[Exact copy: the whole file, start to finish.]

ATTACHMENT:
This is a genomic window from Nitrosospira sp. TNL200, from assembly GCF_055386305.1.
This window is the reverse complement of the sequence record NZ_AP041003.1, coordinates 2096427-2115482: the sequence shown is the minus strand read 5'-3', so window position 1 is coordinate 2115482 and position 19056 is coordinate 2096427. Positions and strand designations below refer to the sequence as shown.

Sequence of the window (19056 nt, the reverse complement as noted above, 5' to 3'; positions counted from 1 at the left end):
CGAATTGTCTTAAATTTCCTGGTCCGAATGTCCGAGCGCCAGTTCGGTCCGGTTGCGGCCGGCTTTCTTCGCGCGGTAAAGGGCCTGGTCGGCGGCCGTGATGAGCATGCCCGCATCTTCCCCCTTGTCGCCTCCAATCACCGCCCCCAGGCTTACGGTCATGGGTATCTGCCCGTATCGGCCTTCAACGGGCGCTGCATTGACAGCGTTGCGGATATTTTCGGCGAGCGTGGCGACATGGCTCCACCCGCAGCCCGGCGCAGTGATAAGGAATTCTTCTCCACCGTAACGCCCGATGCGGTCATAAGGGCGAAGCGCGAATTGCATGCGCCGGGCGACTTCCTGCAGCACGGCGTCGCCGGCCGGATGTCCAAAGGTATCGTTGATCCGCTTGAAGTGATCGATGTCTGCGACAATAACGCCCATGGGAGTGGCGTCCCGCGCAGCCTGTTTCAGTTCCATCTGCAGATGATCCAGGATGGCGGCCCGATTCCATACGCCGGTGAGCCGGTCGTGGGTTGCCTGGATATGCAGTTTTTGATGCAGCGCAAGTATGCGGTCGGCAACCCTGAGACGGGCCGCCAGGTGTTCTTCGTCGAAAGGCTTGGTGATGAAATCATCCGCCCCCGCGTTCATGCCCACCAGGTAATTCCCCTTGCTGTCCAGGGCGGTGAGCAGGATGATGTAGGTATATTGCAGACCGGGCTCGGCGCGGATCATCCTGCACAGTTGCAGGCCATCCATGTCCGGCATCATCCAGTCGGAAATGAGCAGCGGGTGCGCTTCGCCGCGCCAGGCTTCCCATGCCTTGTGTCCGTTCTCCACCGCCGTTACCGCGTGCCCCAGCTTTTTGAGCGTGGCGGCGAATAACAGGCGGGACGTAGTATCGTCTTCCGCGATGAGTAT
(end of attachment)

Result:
This is a genomic window from Nitrosospira sp. TNL200, from assembly GCF_055386305.1.
This window is the reverse complement of the sequence record NZ_AP041003.1, coordinates 2096427-2115482: the sequence shown is the minus strand read 5'-3', so window position 1 is coordinate 2115482 and position 19056 is coordinate 2096427. Positions and strand designations below refer to the sequence as shown.

Sequence of the window (19056 nt, the reverse complement as noted above, 5' to 3'; positions counted from 1 at the left end):
CGAATTGTCTTAAATTTCCTGGTCCGAATGTCCGAGCGCCAGTTCGGTCCGGTTGCGGCCGGCTTTCTTCGCGCGGTAAAGGGCCTGGTCGGCGGCCGTGATGAGCATGCCCGCATCTTCCCCCTTGTCGCCTCCAATCACCGCCCCCAGGCTTACGGTCATGGGTATCTGCCCGTATCGGCCTTCAACGGGCGCTGCATTGACAGCGTTGCGGATATTTTCGGCGAGCGTGGCGACATGGCTCCACCCGCAGCCCGGCGCAGTGATAAGGAATTCTTCTCCACCGTAACGCCCGATGCGGTCATAAGGGCGAAGCGCGAATTGCATGCGCCGGGCGACTTCCTGCAGCACGGCGTCGCCGGCCGGATGTCCAAAGGTATCGTTGATCCGCTTGAAGTGATCGATGTCTGCGACAATAACGCCCATGGGAGTGGCGTCCCGCGCAGCCTGTTTCAGTTCCATCTGCAGATGATCCAGGATGGCGGCCCGATTCCATACGCCGGTGAGCCGGTCGTGGGTTGCCTGGATATGCAGTTTTTGATGCAGCGCAAGTATGCGGTCGGCAACCCTGAGACGGGCCGCCAGGTGTTCTTCGTCGAAAGGCTTGGTGATGAAATCATCCGCCCCCGCGTTCATGCCCACCAGGTAATTCCCCTTGCTGTCCAGGGCGGTGAGCAGGATGATGTAGGTATATTGCAGACCGGGCTCGGCGCGGATCATCCTGCACAGTTGCAGGCCATCCATGTCCGGCATCATCCAGTCGGAAATGAGCAGCGGGTGCGCTTCGCCGCGCCAGGCTTCCCATGCCTTGTGTCCGTTCTCCACCGCCGTTACCGCGTGCCCCAGCTTTTTGAGCGTGGCGGCGAATAACAGGCGGGACGTAGTATCGTCTTCCGCGATGAGTAT